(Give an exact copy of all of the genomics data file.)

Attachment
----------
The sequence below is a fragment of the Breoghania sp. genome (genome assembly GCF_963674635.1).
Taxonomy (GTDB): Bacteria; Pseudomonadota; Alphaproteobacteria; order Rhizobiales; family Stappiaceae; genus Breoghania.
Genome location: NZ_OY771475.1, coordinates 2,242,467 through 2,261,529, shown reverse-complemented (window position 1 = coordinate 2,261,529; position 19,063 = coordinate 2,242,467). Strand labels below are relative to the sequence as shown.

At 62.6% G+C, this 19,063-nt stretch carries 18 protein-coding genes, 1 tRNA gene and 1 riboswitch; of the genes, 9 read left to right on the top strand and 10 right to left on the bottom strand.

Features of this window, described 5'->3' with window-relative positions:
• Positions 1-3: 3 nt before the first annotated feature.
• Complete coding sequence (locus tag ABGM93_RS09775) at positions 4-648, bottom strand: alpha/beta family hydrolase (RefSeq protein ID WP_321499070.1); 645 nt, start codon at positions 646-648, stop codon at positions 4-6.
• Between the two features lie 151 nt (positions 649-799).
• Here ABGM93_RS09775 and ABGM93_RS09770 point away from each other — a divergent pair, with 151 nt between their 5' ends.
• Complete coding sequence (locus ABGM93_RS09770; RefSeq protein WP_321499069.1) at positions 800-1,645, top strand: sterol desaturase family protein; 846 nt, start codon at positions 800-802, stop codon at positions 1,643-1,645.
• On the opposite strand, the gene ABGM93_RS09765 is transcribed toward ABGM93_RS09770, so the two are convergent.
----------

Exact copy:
The sequence below is a fragment of the Breoghania sp. genome (genome assembly GCF_963674635.1).
Taxonomy (GTDB): Bacteria; Pseudomonadota; Alphaproteobacteria; order Rhizobiales; family Stappiaceae; genus Breoghania.
Genome location: NZ_OY771475.1, coordinates 2,242,467 through 2,261,529, shown reverse-complemented (window position 1 = coordinate 2,261,529; position 19,063 = coordinate 2,242,467). Strand labels below are relative to the sequence as shown.

At 62.6% G+C, this 19,063-nt stretch carries 18 protein-coding genes, 1 tRNA gene and 1 riboswitch; of the genes, 9 read left to right on the top strand and 10 right to left on the bottom strand.

Features of this window, described 5'->3' with window-relative positions:
• Positions 1-3: 3 nt before the first annotated feature.
• Complete coding sequence (locus tag ABGM93_RS09775) at positions 4-648, bottom strand: alpha/beta family hydrolase (RefSeq protein ID WP_321499070.1); 645 nt, start codon at positions 646-648, stop codon at positions 4-6.
• Between the two features lie 151 nt (positions 649-799).
• Here ABGM93_RS09775 and ABGM93_RS09770 point away from each other — a divergent pair, with 151 nt between their 5' ends.
• Complete coding sequence (locus ABGM93_RS09770; RefSeq protein WP_321499069.1) at positions 800-1,645, top strand: sterol desaturase family protein; 846 nt, start codon at positions 800-802, stop codon at positions 1,643-1,645.
• On the opposite strand, the gene ABGM93_RS09765 is transcribed toward ABGM93_RS09770, so the two are convergent.